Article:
Mumbai based Aditya Ashok aka OX7GEN is one of the hottest acts around at the forefront of the Drum & Bass evolution in India now. The drummer of Skyharbor, increasingly esteemed producer Aditya’s sound has been influenced by artists like Tycho, Danny Byrd, Sub Focus, Alice Perez, Carbon Based Lifeforms among others. After being in the industry since 2006, having played nearly every major festival in the subcontinent, almost a decade later Aditya released a brand new single ‘Trinity’ (27 April 2018) through UK’s Hospital Records’ sister label Med School Music. Trinity is a part of the most innovative release series ‘New Blood’, that has been responsible for discovering and nurturing the genre’s most promising new talent.
Music Plus caught up with Aditya for a small discussion where he spoke about the single, his upcoming projects, how he finished working on this tune a lot quicker, his dream collaboration and more. “It’s definitely something that I’ve been striving to do since I started producing Drum & Bass,” says Aditya about his new single. He goes on to add, “It’s slightly different from the liquid heavy sound that most of my releases have and is a bit more minimal and intricate than usual. You can hear the influences of artists like Bop and the Microfunk sound that I’ve been into for some time now.
Tell us more about it? How different is it from your previous pieces?
Trinity is the next step in my constantly evolving sound. I wanted to send it out to a few labels but before that, I sent it to Tony (London Elektricity) who has been very helpful with his feedback. I was pleasantly surprised when I got a reply saying that he as well as the A&R at Med School like the track and want to feature it on ‘New Blood’, You can hear influences of Russian Drum & Bass producer Bop’s minimal intricate style and the artists that release music on his label Microfunk. I always keep melody as top priority and from that perspective it still sounds like an OX7GEN track. Being a drummer, there’s a variety of break beats that move in and out as the song progresses.
Do you think Indian labels are not doing justice to homegrown electronic music producers? What was the idea behind releasing it on an international label?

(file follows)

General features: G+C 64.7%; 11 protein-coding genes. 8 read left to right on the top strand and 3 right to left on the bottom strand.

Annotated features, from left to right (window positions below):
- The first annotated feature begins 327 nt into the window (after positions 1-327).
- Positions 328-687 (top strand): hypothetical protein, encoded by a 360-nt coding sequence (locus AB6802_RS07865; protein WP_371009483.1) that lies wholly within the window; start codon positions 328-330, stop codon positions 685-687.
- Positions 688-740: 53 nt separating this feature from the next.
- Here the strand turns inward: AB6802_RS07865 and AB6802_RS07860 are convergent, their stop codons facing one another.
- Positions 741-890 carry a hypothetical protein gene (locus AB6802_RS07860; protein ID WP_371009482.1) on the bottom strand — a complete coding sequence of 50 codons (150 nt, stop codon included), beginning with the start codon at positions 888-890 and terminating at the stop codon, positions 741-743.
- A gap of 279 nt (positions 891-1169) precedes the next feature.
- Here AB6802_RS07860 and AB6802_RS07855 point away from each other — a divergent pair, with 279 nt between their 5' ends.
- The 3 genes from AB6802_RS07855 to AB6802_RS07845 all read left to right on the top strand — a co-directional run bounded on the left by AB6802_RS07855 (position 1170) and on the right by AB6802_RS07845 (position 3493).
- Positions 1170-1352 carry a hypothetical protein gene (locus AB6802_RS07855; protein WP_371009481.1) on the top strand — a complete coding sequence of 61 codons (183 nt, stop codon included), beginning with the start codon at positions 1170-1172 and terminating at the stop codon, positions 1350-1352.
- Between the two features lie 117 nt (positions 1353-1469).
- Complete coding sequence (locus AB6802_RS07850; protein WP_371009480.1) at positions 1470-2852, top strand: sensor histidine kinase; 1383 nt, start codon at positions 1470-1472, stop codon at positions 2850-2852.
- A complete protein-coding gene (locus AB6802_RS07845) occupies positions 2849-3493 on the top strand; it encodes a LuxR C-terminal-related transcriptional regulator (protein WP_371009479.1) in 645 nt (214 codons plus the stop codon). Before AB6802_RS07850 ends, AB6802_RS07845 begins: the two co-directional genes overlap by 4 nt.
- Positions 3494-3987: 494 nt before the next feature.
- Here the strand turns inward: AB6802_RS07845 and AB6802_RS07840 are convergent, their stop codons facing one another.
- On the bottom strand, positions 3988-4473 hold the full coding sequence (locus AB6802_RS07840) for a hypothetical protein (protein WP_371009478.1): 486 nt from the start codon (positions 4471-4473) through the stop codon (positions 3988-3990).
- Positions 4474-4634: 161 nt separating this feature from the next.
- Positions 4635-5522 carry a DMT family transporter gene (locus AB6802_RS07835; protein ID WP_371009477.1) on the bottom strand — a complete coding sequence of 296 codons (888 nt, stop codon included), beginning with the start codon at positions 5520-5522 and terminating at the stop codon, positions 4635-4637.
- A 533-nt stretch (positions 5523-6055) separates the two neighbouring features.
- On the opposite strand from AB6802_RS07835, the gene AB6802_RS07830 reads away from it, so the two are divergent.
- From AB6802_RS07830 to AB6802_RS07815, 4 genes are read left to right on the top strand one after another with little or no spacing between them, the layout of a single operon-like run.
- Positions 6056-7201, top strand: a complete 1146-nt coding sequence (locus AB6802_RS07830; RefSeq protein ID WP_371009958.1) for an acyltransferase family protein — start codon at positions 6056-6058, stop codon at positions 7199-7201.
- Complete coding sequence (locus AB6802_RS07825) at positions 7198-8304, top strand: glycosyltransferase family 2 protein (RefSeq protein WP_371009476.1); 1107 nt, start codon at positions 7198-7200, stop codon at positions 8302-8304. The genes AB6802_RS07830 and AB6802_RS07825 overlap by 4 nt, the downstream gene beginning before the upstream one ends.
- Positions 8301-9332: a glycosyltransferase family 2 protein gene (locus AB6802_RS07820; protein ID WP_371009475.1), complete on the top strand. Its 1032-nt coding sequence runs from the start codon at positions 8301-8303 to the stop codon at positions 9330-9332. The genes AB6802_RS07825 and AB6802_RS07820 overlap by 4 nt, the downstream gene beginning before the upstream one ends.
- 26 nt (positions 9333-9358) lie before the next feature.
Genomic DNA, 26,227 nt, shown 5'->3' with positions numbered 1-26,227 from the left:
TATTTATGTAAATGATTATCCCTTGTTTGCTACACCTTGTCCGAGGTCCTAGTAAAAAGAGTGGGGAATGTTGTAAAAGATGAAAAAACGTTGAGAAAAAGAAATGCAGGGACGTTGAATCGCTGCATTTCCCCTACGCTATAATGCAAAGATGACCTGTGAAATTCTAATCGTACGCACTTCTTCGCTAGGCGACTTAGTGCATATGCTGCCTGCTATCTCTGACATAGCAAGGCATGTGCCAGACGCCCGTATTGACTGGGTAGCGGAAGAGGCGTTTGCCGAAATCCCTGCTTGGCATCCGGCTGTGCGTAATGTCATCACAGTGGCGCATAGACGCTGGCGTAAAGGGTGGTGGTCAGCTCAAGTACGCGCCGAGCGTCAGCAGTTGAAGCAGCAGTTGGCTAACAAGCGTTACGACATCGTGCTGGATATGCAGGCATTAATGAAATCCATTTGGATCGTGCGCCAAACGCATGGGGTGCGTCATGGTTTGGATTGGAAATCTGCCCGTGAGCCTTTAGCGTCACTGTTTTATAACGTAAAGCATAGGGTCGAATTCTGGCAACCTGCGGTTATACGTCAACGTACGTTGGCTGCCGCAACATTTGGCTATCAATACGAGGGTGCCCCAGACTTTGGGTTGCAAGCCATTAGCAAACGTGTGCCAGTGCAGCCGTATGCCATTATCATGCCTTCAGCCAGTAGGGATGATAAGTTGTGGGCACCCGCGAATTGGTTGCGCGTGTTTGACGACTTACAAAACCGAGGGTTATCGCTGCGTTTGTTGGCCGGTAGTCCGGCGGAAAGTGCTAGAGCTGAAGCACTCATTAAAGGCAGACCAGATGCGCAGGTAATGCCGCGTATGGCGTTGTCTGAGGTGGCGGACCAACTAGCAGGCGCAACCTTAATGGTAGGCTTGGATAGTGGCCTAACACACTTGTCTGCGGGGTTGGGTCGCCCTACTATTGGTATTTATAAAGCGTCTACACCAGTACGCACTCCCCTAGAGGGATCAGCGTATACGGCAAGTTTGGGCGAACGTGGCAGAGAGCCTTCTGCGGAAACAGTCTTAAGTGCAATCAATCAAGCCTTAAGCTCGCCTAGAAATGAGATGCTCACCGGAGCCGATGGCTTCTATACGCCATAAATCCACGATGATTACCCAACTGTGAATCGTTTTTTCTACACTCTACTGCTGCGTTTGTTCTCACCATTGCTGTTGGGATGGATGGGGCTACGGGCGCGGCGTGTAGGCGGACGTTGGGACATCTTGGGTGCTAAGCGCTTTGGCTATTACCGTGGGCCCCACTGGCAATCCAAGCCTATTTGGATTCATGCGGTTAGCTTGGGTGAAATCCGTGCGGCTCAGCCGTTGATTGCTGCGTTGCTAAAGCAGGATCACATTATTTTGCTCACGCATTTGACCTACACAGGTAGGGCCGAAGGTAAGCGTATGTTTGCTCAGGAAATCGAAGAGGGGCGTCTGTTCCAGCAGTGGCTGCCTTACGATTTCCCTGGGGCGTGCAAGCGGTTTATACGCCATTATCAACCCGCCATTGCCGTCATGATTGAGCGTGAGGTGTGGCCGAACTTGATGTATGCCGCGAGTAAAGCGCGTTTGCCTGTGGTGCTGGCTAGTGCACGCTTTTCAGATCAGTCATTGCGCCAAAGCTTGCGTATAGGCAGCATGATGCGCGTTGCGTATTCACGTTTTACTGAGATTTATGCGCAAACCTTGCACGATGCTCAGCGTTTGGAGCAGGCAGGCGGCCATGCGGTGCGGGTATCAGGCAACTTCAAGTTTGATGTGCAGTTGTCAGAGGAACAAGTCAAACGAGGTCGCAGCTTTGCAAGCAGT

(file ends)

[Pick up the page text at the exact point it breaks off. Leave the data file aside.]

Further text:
Indian indie labels are relatively new to the game and will definitely take longer to have the outreach that international labels currently have. Releasing music on an international label not only enables you to get your music heard on a much larger scale; but also serves as a seal of approval from industry veterans who have been in the music scene for much longer. It’s also a great way to link up with other artists who are in a similar music space.
You shuffle your role as a producer and DJ (OX7GEN) and playing the drums for Skyharbor. How do you balance between both? Anything exciting in the pipeline?
Skyharbor schedules are known well in advance so it’s fairly easy to make sure things don’t clash. I’m currently working on a bunch of dance floor heavy tunes as well as setting up a regular Drum & Bass night in Bombay. I’d love to be able to work on a track with Reso. He’s one of the most innovative Drum & Bass producers in the game right now. All of his recent music has so much depth and emotion with very intricate sound design.
Outside of OX7GEN, as a part of Skyharbor we’re going to be touring the US a lot more, now that we have a brand new record forthcoming on the US-based label Good Fight/Entertainment One Music. The new Skyharbor album is going to be coming out in a few months.
After having played almost every major festival in India, also abroad, if you have to tell us your best and worst experiences? How different is it to perform abroad in terms of sound and crowd?
My best experience would probably be supporting Deftones in Europe last year. Worst would be random DJ sets around the country at clubs who aren’t used to hearing drum & bass and requests for Punjabi dance music start coming out. Since the music industry has been evolving for decades abroad, they have a much better infrastructure for bands and musicians. From that perspective, it’s a better experience. On the flip side, artists in India are pampered with flight tickets, hotel accommodation, free food, airport transfers etc. When we do international tours, the artist covers all their costs.
You have supported some heavyweights in Drum and Bass space like Kasra, Alix Perez, London Elektricity, and Dub Phizix during their India tour. Memorable one?
The London Elektricity tour was a highlight for me. Tony is a legend in terms of his role in the growth and sustenance of Drum & Bass around the world. He is not only the first drum & bass artist I ever heard, which ultimately made me fall in love with this style of music, but he’s also the label head of the most influential DnB label in the world – Hospital Records. Being able to travel with him and pick his brain for a few hours was quite an experience for me as a young DJ and producer.
Adding to that Aditya stated, “I don’t make and play Drum & Bass because it’s trendy or the in thing right now. It’s a fringe genre that’s been around from the 90s, going through various stages of ups and downs in different parts of the world. I do this because I love Drum & Bass. The genre has been evolving so beautifully, it’s massively inspiring.”
“I will never pigeonhole myself, but as long as I’m making music as OX7GEN, Drum & Bass will be around,” he signs off.